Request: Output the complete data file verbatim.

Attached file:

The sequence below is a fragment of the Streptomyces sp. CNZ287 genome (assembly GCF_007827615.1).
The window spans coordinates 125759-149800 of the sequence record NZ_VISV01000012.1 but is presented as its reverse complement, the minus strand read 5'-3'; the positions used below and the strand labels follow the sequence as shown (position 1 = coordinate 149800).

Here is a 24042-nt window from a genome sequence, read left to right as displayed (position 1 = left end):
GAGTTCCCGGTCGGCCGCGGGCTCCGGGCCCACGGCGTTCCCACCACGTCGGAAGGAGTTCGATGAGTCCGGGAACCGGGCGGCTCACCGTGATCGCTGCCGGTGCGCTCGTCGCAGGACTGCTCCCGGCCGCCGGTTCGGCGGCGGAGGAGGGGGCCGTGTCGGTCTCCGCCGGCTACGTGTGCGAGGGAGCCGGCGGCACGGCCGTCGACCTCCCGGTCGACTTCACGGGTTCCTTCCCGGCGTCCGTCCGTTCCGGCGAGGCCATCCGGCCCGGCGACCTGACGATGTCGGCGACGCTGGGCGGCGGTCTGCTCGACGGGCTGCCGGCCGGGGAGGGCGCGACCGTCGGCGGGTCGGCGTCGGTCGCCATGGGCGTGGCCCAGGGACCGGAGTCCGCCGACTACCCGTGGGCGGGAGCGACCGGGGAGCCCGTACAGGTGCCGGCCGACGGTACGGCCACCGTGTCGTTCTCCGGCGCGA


The sequence below is a fragment of the Streptomyces sp. CNZ287 genome (assembly GCF_007827615.1).
The window spans coordinates 125759-149800 of the sequence record NZ_VISV01000012.1 but is presented as its reverse complement, the minus strand read 5'-3'; the positions used below and the strand labels follow the sequence as shown (position 1 = coordinate 149800).

Here is a 24042-nt window from a genome sequence, read left to right as displayed (position 1 = left end):
GAGTTCCCGGTCGGCCGCGGGCTCCGGGCCCACGGCGTTCCCACCACGTCGGAAGGAGTTCGATGAGTCCGGGAACCGGGCGGCTCACCGTGATCGCTGCCGGTGCGCTCGTCGCAGGACTGCTCCCGGCCGCCGGTTCGGCGGCGGAGGAGGGGGCCGTGTCGGTCTCCGCCGGCTACGTGTGCGAGGGAGCCGGCGGCACGGCCGTCGACCTCCCGGTCGACTTCACGGGTTCCTTCCCGGCGTCCGTCCGTTCCGGCGAGGCCATCCGGCCCGGCGACCTGACGATGTCGGCGACGCTGGGCGGCGGTCTGCTCGACGGGCTGCCGGCCGGGGAGGGCGCGACCGTCGGCGGGTCGGCGTCGGTCGCCATGGGCGTGGCCCAGGGACCGGAGTCCGCCGACTACCCGTGGGCGGGAGCGACCGGGGAGCCCGTACAGGTGCCGGCCGACGGTACGGCCACCGTGTCGTTCTCCGGCGCGA